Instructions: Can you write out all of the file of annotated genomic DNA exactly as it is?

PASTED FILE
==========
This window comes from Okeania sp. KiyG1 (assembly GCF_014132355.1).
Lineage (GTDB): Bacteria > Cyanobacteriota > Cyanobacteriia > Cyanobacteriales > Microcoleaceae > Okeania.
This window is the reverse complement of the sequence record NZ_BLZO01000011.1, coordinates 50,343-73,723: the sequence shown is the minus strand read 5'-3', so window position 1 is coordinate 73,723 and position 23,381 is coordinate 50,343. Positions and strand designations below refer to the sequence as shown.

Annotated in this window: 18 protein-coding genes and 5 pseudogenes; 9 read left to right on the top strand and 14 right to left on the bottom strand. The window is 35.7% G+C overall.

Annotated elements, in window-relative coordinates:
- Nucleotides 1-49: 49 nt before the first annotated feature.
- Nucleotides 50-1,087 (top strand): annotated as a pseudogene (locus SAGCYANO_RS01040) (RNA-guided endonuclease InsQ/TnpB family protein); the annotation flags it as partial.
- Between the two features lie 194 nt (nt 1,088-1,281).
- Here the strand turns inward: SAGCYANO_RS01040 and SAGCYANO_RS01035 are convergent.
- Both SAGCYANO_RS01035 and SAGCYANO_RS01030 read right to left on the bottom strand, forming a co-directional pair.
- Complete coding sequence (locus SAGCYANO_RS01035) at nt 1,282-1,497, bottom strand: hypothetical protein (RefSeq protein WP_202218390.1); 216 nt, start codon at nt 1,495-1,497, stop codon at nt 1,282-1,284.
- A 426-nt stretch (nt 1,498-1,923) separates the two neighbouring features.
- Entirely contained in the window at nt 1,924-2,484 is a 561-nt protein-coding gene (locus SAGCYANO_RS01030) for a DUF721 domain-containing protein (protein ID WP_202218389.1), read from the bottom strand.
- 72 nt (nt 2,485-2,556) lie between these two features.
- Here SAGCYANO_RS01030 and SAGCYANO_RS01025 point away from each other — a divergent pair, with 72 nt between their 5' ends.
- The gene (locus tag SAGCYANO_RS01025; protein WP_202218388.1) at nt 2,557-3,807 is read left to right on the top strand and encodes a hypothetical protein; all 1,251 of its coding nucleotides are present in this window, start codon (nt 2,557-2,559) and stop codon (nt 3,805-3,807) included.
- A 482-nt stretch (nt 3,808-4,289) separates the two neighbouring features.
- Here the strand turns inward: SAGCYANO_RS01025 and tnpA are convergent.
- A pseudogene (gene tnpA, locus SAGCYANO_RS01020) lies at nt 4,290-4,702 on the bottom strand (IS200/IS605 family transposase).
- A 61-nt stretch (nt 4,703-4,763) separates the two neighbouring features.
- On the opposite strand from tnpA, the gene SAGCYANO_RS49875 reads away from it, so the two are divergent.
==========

This window comes from Okeania sp. KiyG1 (assembly GCF_014132355.1).
Lineage (GTDB): Bacteria > Cyanobacteriota > Cyanobacteriia > Cyanobacteriales > Microcoleaceae > Okeania.
This window is the reverse complement of the sequence record NZ_BLZO01000011.1, coordinates 50,343-73,723: the sequence shown is the minus strand read 5'-3', so window position 1 is coordinate 73,723 and position 23,381 is coordinate 50,343. Positions and strand designations below refer to the sequence as shown.

Annotated in this window: 18 protein-coding genes and 5 pseudogenes; 9 read left to right on the top strand and 14 right to left on the bottom strand. The window is 35.7% G+C overall.

Annotated elements, in window-relative coordinates:
- Nucleotides 1-49: 49 nt before the first annotated feature.
- Nucleotides 50-1,087 (top strand): annotated as a pseudogene (locus SAGCYANO_RS01040) (RNA-guided endonuclease InsQ/TnpB family protein); the annotation flags it as partial.
- Between the two features lie 194 nt (nt 1,088-1,281).
- Here the strand turns inward: SAGCYANO_RS01040 and SAGCYANO_RS01035 are convergent.
- Both SAGCYANO_RS01035 and SAGCYANO_RS01030 read right to left on the bottom strand, forming a co-directional pair.
- Complete coding sequence (locus SAGCYANO_RS01035) at nt 1,282-1,497, bottom strand: hypothetical protein (RefSeq protein WP_202218390.1); 216 nt, start codon at nt 1,495-1,497, stop codon at nt 1,282-1,284.
- A 426-nt stretch (nt 1,498-1,923) separates the two neighbouring features.
- Entirely contained in the window at nt 1,924-2,484 is a 561-nt protein-coding gene (locus SAGCYANO_RS01030) for a DUF721 domain-containing protein (protein ID WP_202218389.1), read from the bottom strand.
- 72 nt (nt 2,485-2,556) lie between these two features.
- Here SAGCYANO_RS01030 and SAGCYANO_RS01025 point away from each other — a divergent pair, with 72 nt between their 5' ends.
- The gene (locus tag SAGCYANO_RS01025; protein WP_202218388.1) at nt 2,557-3,807 is read left to right on the top strand and encodes a hypothetical protein; all 1,251 of its coding nucleotides are present in this window, start codon (nt 2,557-2,559) and stop codon (nt 3,805-3,807) included.
- A 482-nt stretch (nt 3,808-4,289) separates the two neighbouring features.
- Here the strand turns inward: SAGCYANO_RS01025 and tnpA are convergent.
- A pseudogene (gene tnpA, locus SAGCYANO_RS01020) lies at nt 4,290-4,702 on the bottom strand (IS200/IS605 family transposase).
- A 61-nt stretch (nt 4,703-4,763) separates the two neighbouring features.
- On the opposite strand from tnpA, the gene SAGCYANO_RS49875 reads away from it, so the two are divergent.